The Bogoslof volcano, located 850 miles south west of Anchorage, Alaska, erupted yesterday, disrupting air travel between North America and Asia as a large ash cloud was ejected into the atmosphere during the event. During a 55 minute eruptive period, ash rose 35,000 feet, which is the same altitude many jets travel at on their journey from North America to/from Asia. Situated on the Aleutian Islands, the volcano erupted at 2:16pm local time Sunday, prompting the Alaska Volcano Observatory (AVO) to issue a red aviation code, which is the highest warning level. The AVO has since lowered the alert level there to orange with the eruption stopped for now.
However, the AVO warns more activity may occur and without much warning. In a statement, the AVO states, “Bogoslof volcano remains at a heightened state of unrest and in an unpredictable condition. Additional explosions producing high-altitude volcanic clouds could occur at any time.” They also warned that low-level explosions occurring below their detection threshold may be ongoing and that approaching the island is unwise.
Bogoslof has been very active lately. Since the winter, Bogoslof island has tripled its size. The last eruption occurred on May 17, sending ash clouds 34,000 feet high; Sunday’s eruption marks the most significant to date. Starting in December, the volcano erupted almost daily. As of March 11, 2017, Bogoslof Island had grown to 242 acres in size and is expected to continue to grow as volcanic activity continues.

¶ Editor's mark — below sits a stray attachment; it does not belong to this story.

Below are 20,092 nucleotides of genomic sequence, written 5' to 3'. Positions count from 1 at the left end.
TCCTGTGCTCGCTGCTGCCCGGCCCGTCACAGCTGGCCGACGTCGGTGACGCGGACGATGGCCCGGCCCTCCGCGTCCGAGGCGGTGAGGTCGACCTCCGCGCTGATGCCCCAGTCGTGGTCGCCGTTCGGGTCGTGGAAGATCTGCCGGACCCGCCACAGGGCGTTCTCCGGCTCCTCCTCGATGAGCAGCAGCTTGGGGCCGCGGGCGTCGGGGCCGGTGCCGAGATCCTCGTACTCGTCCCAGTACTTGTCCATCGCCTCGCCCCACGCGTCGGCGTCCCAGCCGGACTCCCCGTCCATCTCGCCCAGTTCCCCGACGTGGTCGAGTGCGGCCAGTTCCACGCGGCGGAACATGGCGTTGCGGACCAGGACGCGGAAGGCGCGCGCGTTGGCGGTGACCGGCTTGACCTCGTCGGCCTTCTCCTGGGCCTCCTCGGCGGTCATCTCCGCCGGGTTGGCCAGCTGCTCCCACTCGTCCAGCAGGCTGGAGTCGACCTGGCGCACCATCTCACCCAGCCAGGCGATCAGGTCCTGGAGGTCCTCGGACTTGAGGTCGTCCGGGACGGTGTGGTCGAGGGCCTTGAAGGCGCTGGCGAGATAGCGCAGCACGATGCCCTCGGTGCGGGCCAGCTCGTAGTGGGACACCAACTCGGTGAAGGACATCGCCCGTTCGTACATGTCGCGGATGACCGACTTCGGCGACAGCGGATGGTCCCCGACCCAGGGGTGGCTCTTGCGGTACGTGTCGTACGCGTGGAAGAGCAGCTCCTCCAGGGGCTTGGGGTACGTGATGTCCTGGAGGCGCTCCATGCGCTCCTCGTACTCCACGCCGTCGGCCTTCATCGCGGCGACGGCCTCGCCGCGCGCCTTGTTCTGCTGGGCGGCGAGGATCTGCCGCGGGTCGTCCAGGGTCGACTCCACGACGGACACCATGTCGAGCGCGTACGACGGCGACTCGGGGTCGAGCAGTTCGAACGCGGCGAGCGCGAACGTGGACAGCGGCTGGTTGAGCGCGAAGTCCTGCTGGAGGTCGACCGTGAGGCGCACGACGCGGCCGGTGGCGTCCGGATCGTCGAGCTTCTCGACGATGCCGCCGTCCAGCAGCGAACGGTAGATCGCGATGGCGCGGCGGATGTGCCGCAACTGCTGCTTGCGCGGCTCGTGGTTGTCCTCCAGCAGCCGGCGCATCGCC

The National Weather Service Alaska Aviation Weather Unit also issued an alert that the ash cloud may climb as high as 50,000 feet. Local observers reported a “large white-gray mushroom cloud” over the volcano, which was causing continued ash fallout to the west of the eruption. Due to that fallout, the National Weather Service also issued a warning for a possible dusting of ash over the coastal waters of the island.
Volcanic ash can create significant harm to jet engines that fly through them or boat and automobile engines that ingest air-filled air. Volcanic ash is hard and abrasive, and can quickly cause significant wear to various airplane parts such as propellers, turbo-compressor blades, and even cockpit windows. Because volcanic ash particles have a low melting point, it can melt in the combustion chamber of a jet engine, creating a ceramic or glass-like glaze that then sticks to turbine blades, fuel nozzles, and combustors. A jet engine that ingests just a small amount of ash could suffer from total engine failure. Overheating and engine failure is also possible in cars and trucks since volcanic ash can infiltrate nearly every opening in a vehicle. Ash is also very abrasive; ash caught between windshields and wiper blades will scratch and permanently mark the windshield glass, and windows are susceptible to scratching each time they are raised, lowered, and cleaned.
Volcanoes create numerous hazards. In Hawaii, an ongoing volcanic eruption there is creating hydrochloric acid clouds on the coast while a poisonous volcanic fog pollutes nearby islands. NASA is using the volcanic activity on Hawaii to develop new air pollution forecasts. A significant volcanic eruption can also disrupt weather around the world; scientists have expressed concern about renewed activity in Italy where a weather-altering eruption brought a mini-Ice Age to Europe during its last major active period.
Volcanoes do erupt around the world regularly and will sometimes create an aviation hazard. In October 2016, Mount Aso erupted in Japan, disrupting flights there.